Survey finds increasing freshman satisfaction with U

by Jessica Thompson

A survey released by the Office of Student Development reveals high levels of overall satisfaction among University freshmen.
Eight hundred University students were mailed a First-Year Freshman Experience survey in 1998. Of the 60 percent who returned it, 94 percent reported being satisfied or very satisfied with life in general at the University.
This marks an increase of 14.2 percent since the most recent Student Interest Survey in 1996.
The survey was part of the First-Year Experience initiative, which is a University-wide effort to increase freshman retention.
Survey questions focused on students’ sense of belonging, personal attention received by faculty, overall satisfaction and plans to return to the University.
“We are trying to determine how we can impact students in a positive way and increase their satisfaction here,” said Verna Cornelia Simmons, director of the First-Year Experience and Leadership Programs. “Research tells us that if a student has a good first year, they are more than likely to stay in school.”
The survey found that 95.4 percent of students intended to return to the University the following year. Although the actual return rate was 83.1 percent, Simmons said the positive implications of the survey are apparent.
“Students feeling as though they belong at the University has increased in a major way,” she said. “The difference is the result of the entire campus focusing on the freshman experience.”
Many current freshmen said their satisfaction with the University has been the result of social rather than academic interactions.
“The dorms make for a really good social life,” said computer science freshman Scott Jackson. “Everyone who lives here is pretty much in the same situation, so it’s really easy to meet people.”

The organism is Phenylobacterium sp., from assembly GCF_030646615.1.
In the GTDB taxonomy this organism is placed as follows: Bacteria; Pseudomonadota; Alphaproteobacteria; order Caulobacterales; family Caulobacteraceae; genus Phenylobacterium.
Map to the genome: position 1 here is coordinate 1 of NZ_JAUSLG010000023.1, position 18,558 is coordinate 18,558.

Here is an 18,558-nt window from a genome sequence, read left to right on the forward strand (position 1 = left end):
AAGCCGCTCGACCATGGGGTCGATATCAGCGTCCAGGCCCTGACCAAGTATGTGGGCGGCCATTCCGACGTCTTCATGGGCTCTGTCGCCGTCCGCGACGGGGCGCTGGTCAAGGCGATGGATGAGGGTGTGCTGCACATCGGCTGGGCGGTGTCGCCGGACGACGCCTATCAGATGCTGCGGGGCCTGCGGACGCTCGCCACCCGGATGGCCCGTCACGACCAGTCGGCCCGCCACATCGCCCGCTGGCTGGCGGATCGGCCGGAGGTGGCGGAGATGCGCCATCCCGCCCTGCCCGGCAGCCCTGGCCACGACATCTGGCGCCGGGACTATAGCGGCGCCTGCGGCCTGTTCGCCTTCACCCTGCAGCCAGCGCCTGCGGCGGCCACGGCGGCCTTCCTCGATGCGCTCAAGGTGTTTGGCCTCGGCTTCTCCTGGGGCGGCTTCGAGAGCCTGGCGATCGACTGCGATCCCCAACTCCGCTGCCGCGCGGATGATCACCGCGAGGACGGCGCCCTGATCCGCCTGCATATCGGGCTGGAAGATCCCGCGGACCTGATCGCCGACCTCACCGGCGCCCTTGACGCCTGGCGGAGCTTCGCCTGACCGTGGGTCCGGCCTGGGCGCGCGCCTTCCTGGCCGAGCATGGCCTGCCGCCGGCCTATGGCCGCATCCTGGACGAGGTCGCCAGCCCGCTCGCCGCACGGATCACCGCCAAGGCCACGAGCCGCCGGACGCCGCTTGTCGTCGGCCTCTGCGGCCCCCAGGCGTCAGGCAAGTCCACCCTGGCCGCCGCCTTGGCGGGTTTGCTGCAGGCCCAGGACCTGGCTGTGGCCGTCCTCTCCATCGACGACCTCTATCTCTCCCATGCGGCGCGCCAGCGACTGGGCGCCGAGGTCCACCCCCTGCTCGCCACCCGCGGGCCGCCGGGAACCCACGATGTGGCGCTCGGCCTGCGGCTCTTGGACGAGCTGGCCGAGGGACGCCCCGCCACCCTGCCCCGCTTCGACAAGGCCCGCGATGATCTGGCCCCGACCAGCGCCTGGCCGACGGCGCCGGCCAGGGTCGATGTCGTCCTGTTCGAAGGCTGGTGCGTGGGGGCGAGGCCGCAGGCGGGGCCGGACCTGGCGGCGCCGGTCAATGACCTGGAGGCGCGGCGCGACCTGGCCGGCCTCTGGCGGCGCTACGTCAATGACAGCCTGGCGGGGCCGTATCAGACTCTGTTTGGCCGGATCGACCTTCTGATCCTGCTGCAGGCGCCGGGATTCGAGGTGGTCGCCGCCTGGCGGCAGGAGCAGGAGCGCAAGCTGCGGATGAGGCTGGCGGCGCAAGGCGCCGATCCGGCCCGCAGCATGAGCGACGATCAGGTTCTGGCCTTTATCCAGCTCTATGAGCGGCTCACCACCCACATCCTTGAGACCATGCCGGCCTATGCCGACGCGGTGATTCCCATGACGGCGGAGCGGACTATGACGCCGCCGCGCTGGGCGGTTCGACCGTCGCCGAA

Despite large introductory lecture classes, 82.4 percent of students reported encountering at least one instructor who showed a genuine interest in their learning.
Additionally, 65.9 percent of students reported experiencing a sense of community as compared with only 50 percent in 1996.
Theater freshman Erin Boyle said her transition to the University was eased by living in an all-freshman dorm and coming from a city similar to Minneapolis.
“Not a lot has changed for me,” she said. “I’m used to being around a lot of people, and the downtown is really similar to Milwaukee’s.”
For others, adjustment has been more difficult.
Math freshman Ashley Brua said coming to the University from Balsam Lake, Wis. was a huge shock.
“I used to live on a farm in a town where I knew everybody in my high school,” she said. “The amount of people here is pretty overwhelming.”
Brua said she was initially homesick, but she is beginning to get used to the fast-paced University.
“I know there’s a lot of opportunity here, and I guess I can put up with the city while I’m here,” she said.
Simmons said the First-Year Experience initiative has included creating four all-freshmen dorms, developing the first-year convocation and establishing a Web site devoted entirely to freshman concerns.
“We’re doing all of this for one reason,” she said. “We want to send a clear message to freshmen that they matter, they’re important, and we want them to succeed.”

Jessica Thompson welcomes comments at [email protected]